"Watching the pilot episode again, the Moon was under acceleration for only about 150 seconds or so. Given the amount of acceleration they showed (maybe six times Earth's gravity), that would probably give them enough energy to leave Earth's orbit, but not enough to leave the Sun's orbit! Escape velocity from the Earth at the Moon's distance is about 1 ES kilometres per second. The Moon orbits at about 1 km/sec. So if you give it a kick of only 0.5km/sec. it will leave. However, escape velocity of the Sun at our distance is about 40km/sec. so really the Moon would still orbit the Sun. So even if the Moon somehow held together, it would still stay nearby.

"However. in the show. over the course of a few episodes, it becomes clear that there was a guiding hand in the Moon's destiny. Several times, an alien of godlike capabilities would stop the Moon, Or alter its course somehow, and it was also clear that the Moon was fulfilling some destiny of some kind. In my opinion, this was not just a plot device. but an interesting metaphysical addition to the show. In the end, the physics of the situation were wrong as we know them, but since there was more to it than mere physics, the show wasn't technically incorrect.

"Ironically, the effects on the Earth wouldn't be all that bad. There would be no more tides for a start, which would have devastating effects on fishing and the mating habits of lots of animals, but there would probably be no earthquakes or such. Although having said that, there is little evidence linking the Moon to earthquakes anyway!

"So the Earth would fare pretty well. and life would go on as normal. I'll note I am just guessing here: I may be wrong. Since this hasn't (and cannot!) happen, my predictions are unproveable, so I'm safe!"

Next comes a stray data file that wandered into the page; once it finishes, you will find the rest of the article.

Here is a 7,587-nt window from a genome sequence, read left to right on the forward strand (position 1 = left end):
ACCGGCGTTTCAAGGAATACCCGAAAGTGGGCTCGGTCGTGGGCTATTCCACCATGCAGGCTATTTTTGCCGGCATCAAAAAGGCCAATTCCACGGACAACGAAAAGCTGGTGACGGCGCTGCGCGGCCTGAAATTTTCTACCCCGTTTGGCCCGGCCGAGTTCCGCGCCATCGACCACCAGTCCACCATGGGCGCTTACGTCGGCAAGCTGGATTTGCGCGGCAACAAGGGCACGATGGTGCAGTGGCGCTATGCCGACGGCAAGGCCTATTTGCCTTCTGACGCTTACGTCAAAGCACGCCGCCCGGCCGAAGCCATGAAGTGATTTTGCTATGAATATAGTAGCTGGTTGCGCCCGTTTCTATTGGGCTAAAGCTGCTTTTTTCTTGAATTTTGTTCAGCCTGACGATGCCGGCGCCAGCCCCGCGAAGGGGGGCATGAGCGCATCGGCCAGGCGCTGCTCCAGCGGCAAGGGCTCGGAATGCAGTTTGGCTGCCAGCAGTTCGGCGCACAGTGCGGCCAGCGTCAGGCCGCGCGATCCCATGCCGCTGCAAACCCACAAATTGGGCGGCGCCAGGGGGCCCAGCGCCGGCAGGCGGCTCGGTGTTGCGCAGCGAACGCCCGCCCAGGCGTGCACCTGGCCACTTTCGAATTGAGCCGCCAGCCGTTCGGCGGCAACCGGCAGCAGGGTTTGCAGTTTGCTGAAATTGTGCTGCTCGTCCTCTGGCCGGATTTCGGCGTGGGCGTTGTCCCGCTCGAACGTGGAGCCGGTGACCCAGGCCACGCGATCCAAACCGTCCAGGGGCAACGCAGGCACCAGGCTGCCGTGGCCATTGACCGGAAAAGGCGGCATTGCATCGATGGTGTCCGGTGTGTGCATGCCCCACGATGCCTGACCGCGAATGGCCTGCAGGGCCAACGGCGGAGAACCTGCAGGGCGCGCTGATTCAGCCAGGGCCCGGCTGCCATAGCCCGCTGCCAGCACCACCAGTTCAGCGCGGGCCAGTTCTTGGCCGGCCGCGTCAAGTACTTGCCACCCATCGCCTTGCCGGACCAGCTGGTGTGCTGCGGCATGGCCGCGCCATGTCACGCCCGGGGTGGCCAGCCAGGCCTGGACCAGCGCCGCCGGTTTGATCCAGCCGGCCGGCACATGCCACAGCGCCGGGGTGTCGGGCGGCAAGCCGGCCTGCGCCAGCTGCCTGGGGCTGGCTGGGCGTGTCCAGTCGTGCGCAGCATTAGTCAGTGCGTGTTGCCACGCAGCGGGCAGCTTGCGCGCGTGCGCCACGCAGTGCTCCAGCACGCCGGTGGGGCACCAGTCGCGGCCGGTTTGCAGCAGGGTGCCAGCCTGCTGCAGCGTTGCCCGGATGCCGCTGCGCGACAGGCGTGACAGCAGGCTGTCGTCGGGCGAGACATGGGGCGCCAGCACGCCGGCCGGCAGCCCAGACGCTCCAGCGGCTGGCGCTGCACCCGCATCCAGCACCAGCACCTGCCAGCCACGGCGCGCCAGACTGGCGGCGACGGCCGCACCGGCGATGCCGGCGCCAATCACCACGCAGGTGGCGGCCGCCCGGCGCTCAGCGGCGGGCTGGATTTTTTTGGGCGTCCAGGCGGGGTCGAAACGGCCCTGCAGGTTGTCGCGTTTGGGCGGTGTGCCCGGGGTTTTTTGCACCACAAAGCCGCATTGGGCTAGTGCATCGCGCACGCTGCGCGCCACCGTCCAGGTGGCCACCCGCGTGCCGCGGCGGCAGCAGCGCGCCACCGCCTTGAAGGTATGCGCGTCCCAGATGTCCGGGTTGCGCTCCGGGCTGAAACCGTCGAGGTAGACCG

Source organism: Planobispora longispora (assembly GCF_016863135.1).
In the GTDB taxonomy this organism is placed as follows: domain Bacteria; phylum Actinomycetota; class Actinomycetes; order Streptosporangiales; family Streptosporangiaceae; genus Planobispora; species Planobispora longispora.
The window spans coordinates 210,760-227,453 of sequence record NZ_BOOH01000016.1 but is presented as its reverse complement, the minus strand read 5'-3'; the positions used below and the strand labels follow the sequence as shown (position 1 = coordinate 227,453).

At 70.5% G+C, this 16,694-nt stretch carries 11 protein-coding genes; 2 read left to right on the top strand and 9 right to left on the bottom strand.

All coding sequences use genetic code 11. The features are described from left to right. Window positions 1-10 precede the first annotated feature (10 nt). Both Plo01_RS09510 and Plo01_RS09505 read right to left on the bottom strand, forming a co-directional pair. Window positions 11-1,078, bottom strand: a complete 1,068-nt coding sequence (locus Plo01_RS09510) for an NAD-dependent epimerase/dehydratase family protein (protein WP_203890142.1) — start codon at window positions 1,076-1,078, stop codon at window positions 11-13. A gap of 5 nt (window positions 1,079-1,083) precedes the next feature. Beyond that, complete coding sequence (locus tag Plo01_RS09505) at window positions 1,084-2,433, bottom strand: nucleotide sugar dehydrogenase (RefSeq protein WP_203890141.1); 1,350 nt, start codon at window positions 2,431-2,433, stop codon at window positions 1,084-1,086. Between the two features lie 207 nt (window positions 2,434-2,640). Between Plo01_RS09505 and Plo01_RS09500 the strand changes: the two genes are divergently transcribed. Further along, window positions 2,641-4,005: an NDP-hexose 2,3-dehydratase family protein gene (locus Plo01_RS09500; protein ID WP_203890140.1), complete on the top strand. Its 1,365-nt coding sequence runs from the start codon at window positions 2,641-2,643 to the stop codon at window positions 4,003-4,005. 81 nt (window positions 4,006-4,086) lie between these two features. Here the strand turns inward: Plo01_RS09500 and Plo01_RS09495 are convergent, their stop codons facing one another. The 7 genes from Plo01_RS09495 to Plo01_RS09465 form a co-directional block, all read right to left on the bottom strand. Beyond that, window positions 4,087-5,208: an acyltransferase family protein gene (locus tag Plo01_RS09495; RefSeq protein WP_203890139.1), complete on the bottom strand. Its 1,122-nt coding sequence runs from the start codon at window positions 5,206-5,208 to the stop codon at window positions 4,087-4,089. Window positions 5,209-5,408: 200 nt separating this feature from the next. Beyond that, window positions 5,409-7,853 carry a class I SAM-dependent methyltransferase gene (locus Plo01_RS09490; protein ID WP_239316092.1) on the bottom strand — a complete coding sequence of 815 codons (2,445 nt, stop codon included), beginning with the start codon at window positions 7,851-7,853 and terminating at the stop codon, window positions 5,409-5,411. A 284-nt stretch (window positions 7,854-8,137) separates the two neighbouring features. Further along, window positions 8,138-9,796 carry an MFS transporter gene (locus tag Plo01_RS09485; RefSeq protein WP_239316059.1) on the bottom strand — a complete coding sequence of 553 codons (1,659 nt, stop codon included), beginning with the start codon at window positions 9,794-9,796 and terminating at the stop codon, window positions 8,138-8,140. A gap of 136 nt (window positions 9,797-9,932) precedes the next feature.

Visit Phil's Web site,, for more fascinating facts about bad astronomy on TV and in the movies! He now blogs on

Get more Space: 1999

Like what you see on this month's DVD? There's more where that came from, you know...

Gasped as Moonbase Alpha got blown out of orbit? Jumped when the Eagle spacecraft blew up due to special magnetic radiation? Sobbed as our heroes adapt to life without Earth's warm embrace? Then prepare to be overjoyed, because the first series of Space: 1999 is now available for the first time on DVD!

Yep, volumes one, two and three are in store now at £15.99 each. So far so good. But you can get all three together by toddling down to your local HMV, Virgin or MVC and looking out for the special boxed sets - they come with six collectors' postcards and room for episodes four, five and six (which are also available separately). A boxed set of three will cost a mere 45 of your Earth pounds.

So what if you want to purchase all six volumes at the same time in one almighty special edition box? Well that's not going to happen until July, but from the start of the month you'll be able to visit any of your favourite stores (add on-line dudes Amazon and Black Star to the list of retailers) and get the complete series one on DVD for £84.99. Bargain.

Can't wait? Check out the official Space: 1999 Web site now (that's to get an extra dose. Great fact files, character profiles. technical information, jam- packed full or images, director biographies, production information, episode listing and storyline information... The list of site contents goes on. You can even chat with other fans in the forum or enter a competition to win a free portable DVD player. Makes you feel all warm and fuzzy inside. Or is that the special magnetic radiation again? RF

A tale of two planetoids

Actually. there were 24 episodes made in total. The first. Breakaway, is on this month's DVD and details the Moon's departure from Earth after a bonkers nuclear explosion. So far so implausible. However, episodes two and three emphasise the dark nature of the human-interest storylines which was to become key to the programme.s success. In episode two, Helena's long-lost husband finds his way to the base on an Eagle, causing tensions in the close-knit community. In the third episode. the crew has to come to terms with its impending destruction after the Moon is sucked towards a scary giant sun. Yikes!

Moonbase Alpha, metaphor for man's detachment from reality. Or something.

Space: 1999 copyright ITV Studios Global Entertainment